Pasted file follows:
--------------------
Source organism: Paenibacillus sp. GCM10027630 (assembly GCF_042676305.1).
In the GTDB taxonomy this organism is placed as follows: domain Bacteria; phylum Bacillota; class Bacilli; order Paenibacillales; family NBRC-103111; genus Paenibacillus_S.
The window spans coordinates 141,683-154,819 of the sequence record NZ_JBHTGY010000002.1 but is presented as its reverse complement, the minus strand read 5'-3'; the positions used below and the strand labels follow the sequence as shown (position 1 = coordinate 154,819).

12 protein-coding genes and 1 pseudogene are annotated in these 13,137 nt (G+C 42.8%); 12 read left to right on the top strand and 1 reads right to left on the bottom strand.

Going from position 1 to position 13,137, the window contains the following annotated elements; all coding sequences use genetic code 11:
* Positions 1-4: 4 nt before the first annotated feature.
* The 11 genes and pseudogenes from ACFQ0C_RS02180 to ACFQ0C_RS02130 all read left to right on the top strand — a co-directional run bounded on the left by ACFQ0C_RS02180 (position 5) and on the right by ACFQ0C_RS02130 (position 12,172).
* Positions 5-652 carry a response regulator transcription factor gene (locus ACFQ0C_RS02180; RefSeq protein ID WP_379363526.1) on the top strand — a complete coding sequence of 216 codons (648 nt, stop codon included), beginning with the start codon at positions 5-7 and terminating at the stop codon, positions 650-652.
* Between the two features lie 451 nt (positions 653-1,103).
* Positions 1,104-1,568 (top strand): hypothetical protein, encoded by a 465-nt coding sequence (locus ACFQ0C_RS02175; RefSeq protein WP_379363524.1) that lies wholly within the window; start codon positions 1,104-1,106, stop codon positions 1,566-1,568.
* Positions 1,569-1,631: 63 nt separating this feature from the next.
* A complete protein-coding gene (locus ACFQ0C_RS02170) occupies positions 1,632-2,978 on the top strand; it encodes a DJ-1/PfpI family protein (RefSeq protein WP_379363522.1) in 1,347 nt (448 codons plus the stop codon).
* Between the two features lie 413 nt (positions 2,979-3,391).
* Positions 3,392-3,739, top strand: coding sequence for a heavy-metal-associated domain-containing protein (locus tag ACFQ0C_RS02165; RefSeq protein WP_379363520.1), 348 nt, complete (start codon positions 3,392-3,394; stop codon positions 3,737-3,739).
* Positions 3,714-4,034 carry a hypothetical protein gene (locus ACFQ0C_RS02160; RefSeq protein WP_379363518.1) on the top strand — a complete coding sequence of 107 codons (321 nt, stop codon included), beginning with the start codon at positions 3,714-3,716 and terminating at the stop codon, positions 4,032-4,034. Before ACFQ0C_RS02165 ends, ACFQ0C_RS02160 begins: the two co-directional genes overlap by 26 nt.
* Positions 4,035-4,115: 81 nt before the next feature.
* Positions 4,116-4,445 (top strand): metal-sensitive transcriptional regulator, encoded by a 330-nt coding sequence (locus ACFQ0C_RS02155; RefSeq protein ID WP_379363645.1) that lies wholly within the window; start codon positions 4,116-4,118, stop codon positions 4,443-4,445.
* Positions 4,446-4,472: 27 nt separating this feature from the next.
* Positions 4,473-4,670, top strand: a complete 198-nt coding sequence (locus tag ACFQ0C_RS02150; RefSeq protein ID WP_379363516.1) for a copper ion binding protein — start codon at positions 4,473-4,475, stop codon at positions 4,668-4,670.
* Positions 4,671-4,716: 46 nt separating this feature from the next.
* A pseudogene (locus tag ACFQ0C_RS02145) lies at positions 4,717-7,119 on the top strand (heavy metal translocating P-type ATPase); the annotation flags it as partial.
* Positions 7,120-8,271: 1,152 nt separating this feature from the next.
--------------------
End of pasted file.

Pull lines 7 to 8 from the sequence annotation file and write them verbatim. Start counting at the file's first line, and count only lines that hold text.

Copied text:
* The 11 genes and pseudogenes from ACFQ0C_RS02180 to ACFQ0C_RS02130 all read left to right on the top strand — a co-directional run bounded on the left by ACFQ0C_RS02180 (position 5) and on the right by ACFQ0C_RS02130 (position 12,172).
* Positions 5-652 carry a response regulator transcription factor gene (locus ACFQ0C_RS02180; RefSeq protein ID WP_379363526.1) on the top strand — a complete coding sequence of 216 codons (648 nt, stop codon included), beginning with the start codon at positions 5-7 and terminating at the stop codon, positions 650-652.